Propaganda In The Crucible Analysis

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¶“A man may think God sleeps, but God sees everything, I know it now. I beg you, sir, I beg you—see her what she is . . . She thinks to dance with me on my wife 's grave! And well she might, for I thought of her softly. God help me, I lusted, and there is a promise in such sweat. But it is a whore 's vengeance.” The Crucible is a play written in 1953 by Arthur Miller. It is based on the Salem Witch trials in February of 1692 and May of 1693. The trials were the product of the death of twenty innocents accused of witchcraft.  The use of propaganda in the Crucible is not only present, but defines the story as a whole because it is used so frequently. Throughout the play, different types of propaganda and fallacies are used very often. There are many different types of propaganda found in the Crucible. Some examples are Bandwagon, Fear, and citing/appeal to authority.  In the Crucible, one of the main types of propaganda found is Bandwagon. The basic principle of the bandwagon fallacy is that an idea that is popular is correct simply…show more content…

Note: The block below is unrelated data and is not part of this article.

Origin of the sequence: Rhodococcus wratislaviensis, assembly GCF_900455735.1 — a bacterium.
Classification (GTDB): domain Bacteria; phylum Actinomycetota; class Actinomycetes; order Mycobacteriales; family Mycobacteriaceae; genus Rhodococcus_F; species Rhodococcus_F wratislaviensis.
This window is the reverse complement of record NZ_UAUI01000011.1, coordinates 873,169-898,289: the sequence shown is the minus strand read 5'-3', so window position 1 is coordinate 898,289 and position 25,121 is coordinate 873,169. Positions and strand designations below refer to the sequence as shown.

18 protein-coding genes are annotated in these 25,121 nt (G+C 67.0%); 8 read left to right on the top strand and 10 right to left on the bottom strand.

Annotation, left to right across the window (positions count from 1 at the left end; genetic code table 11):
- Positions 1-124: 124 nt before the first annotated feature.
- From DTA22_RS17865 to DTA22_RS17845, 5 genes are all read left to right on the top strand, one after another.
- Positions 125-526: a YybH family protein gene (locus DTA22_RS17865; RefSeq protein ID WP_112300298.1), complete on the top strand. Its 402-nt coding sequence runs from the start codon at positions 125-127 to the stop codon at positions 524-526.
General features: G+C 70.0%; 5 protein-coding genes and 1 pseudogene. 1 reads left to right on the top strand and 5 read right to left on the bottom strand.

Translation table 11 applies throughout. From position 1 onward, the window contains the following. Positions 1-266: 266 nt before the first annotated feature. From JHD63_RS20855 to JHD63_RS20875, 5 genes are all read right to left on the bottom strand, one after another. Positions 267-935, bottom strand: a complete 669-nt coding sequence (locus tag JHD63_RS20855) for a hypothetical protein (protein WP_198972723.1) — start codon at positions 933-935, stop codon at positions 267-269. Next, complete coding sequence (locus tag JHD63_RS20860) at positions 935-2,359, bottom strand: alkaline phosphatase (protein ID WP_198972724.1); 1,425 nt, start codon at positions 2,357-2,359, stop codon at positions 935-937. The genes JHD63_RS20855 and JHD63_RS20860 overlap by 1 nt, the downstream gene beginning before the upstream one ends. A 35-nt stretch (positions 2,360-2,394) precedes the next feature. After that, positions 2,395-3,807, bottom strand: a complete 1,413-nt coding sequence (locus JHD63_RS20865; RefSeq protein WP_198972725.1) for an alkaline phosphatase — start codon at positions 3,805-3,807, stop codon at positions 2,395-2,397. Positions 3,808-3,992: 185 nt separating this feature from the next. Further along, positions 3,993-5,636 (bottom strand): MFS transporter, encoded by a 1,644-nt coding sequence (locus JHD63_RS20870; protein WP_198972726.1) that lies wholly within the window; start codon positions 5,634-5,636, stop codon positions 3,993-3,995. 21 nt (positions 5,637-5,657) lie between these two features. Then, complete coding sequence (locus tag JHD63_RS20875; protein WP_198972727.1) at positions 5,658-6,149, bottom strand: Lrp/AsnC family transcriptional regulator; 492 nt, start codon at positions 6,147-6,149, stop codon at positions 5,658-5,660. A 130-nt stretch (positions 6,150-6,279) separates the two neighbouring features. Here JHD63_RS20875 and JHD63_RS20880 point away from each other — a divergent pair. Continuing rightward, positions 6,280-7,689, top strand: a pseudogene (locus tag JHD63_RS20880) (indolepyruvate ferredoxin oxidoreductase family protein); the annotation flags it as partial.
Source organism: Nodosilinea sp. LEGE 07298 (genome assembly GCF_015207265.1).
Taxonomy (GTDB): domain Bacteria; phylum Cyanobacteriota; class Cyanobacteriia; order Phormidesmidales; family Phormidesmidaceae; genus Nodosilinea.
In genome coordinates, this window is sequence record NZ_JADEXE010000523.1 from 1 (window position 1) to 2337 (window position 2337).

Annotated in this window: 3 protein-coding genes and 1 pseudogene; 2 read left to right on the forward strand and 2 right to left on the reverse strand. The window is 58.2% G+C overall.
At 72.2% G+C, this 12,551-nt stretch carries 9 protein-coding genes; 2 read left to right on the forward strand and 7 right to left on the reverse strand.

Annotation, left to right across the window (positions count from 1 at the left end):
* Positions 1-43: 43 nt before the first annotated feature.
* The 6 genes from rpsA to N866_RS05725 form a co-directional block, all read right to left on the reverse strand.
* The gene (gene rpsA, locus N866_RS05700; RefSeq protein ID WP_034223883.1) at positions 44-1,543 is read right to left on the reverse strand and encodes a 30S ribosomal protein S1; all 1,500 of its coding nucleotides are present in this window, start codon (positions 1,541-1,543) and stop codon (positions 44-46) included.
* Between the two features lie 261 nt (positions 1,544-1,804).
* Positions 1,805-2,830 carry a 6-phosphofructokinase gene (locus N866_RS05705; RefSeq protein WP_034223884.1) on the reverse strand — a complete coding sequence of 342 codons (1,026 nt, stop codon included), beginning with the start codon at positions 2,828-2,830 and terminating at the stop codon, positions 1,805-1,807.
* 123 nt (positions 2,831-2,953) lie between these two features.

Fear uses deception to increase prejudice towards the opposing idea. This type of propaganda was used in the play when Abigail, the protagonist of the story threatened the other women when they were opposing to her ideas and accusations. She threatened them by telling them about her history, and what she was capable of. Also, this was used often by the Court themselves. They used fear in order to convince people to confess to witchcraft. People were being hanged in front of the town, and as those accused did not want to meet the same fate, they confessed because they were in fear. This was very effective in the Crucible as it was able to create tension among the town of Salem. It caused people to fear, and turn against each other and create mass tension. Fear was a very important type of propaganda in the Crucible, but there is one more very important
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